The two pitchers got off to a good start, each only issuing a walk through the first two innings. In the 3rd, however, Los Angeles got going, and it was Kershaw who opened the hostilities with a one-out single to left. He was forced out by Enrique Hernandez, then Howie Kendrick singled to put runners on the corners with two out. Adrian Gonzalez followed with a single to open the score, then Justin Turner victimized his former teammates with a double to left that plated two more runs. It was 3-0 and the Dodgers had all the runs they would need with Kershaw having a good day. The Mets finally had their first hit in the bottom of the 4th, when Daniel Murphy homered to right field with one out. There would be no further scoring in the game, however.
Matz was replaced by a pinch-hitter in the bottom of the 5th, having given up 6 hits and 2 walks while striking out 4. Bartolo Colon took over for him, a huge quantitative jump in major league experience, but the Dodgers were unable to generate any more offence. For the Mets, a lead-off single by Yoennis Cespedes off Kershaw in the 7th led to nothing and the two-time Cy Young Award winner left after 7 innings, having given up 3 hits and a walk while striking out 8. Chris Hatcher took over on the mound. The Mets sent up a couple of pinch-hitters, Michael Conforto and Kelly Johnson, in the hope of igniting something, but both made outs. Curtis Granderson did succeed in drawing a two-out walk and then stole second base. Hatcher walked David Wright, putting the tying run on base, but he got out of the inning by getting Murphy to fly out to right. The Mets had wasted their best opportunity of the evening - not that it was a huge one. In the 9th, Kenley Jansen was sent out to close the game, and doing his best Mariano Rivera impression, he struck out Cespedes and Travis d'Arnaud before getting Lucas Duda on a fly ball to center.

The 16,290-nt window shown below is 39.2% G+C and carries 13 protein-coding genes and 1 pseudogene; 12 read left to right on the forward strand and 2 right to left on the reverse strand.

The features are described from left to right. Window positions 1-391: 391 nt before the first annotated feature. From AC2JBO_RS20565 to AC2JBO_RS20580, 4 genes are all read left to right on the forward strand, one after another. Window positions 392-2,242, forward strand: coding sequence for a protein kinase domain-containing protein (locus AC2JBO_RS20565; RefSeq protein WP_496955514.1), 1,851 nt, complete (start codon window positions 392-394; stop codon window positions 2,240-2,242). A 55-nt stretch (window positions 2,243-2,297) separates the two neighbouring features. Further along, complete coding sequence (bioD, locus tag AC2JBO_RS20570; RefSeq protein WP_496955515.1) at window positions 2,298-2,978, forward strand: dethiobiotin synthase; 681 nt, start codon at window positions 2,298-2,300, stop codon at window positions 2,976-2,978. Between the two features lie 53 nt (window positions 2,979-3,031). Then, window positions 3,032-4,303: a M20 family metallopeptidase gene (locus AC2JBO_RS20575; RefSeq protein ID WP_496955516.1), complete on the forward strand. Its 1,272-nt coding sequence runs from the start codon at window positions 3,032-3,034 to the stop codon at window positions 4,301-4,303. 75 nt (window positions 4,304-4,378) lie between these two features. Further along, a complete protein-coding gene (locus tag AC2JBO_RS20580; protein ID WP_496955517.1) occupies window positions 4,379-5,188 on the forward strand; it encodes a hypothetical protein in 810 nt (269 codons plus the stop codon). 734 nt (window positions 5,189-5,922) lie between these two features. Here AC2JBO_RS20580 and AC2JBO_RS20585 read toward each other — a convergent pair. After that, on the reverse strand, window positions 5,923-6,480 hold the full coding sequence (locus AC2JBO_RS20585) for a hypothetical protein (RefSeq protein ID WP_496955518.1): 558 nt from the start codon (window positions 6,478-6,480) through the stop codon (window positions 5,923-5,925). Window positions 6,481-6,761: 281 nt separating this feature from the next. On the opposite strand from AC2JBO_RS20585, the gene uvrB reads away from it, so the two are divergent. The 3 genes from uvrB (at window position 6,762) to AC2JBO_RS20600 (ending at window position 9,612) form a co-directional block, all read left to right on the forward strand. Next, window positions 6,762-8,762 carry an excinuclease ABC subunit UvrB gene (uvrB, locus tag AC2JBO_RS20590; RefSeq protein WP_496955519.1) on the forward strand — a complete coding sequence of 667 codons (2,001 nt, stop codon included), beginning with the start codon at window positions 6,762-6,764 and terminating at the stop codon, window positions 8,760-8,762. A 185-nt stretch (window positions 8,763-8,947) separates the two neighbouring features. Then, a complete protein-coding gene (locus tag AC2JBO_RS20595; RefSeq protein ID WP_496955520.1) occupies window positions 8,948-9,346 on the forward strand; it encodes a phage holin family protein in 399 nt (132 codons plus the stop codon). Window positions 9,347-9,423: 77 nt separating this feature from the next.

Game 5 @ Dodger Stadium
|WP: Jacob deGrom (2-0); LP: Zack Greinke (1-1); SV: Jeurys Familia (2)|
|Home Runs: NY Daniel Murphy (3)|
- Attendance: 54,602
The Mets eliminated the Dodgers with a 3-2 win at Dodger Stadium in Game 5. Both teams had a top-rank starting pitcher on the mound, Jacob deGrom for the Mets and Zack Greinke for the Dodgers, the two having spent a good part of the season in the top two spots in the National League ERA race, before Jake Arrieta sneaked up between them in the final stretch. As it turned out, deGrom did not have one of his best nights, as his stuff was mediocre and he was constantly in the ropes, starting in the 1st inning. Noah Syndergaard was warming up as early as the 2nd inning, but the Dodgers failed to get the hit that would have broken the Mets' backs. It was Daniel Murphy who turned out to be the hero.
New York got off to a good start as Curtis Granderson led off the game by beating out an infield single on a close play that was overturned following a video review. After a strikeout by David Wright, Murphy doubled to the left field corner, and the speedy Granderson raced home while Murphy advanced to third on an error by LF Enrique Hernandez, normally an infielder. However, Greinke struck out the next two batters, Yoenis Cespedes and Lucas Duda, to strand Murphy on third base. The Dodgers then replied immediately as Corey Seager, Adrian Gonzalez, Justin Turner and Andre Ethier hit consecutive singles with one out to score twice and take a 2-1 lead. DeGrom managed to wiggle out of the jam by striking out Yasmani Grandal and Hernandez, however.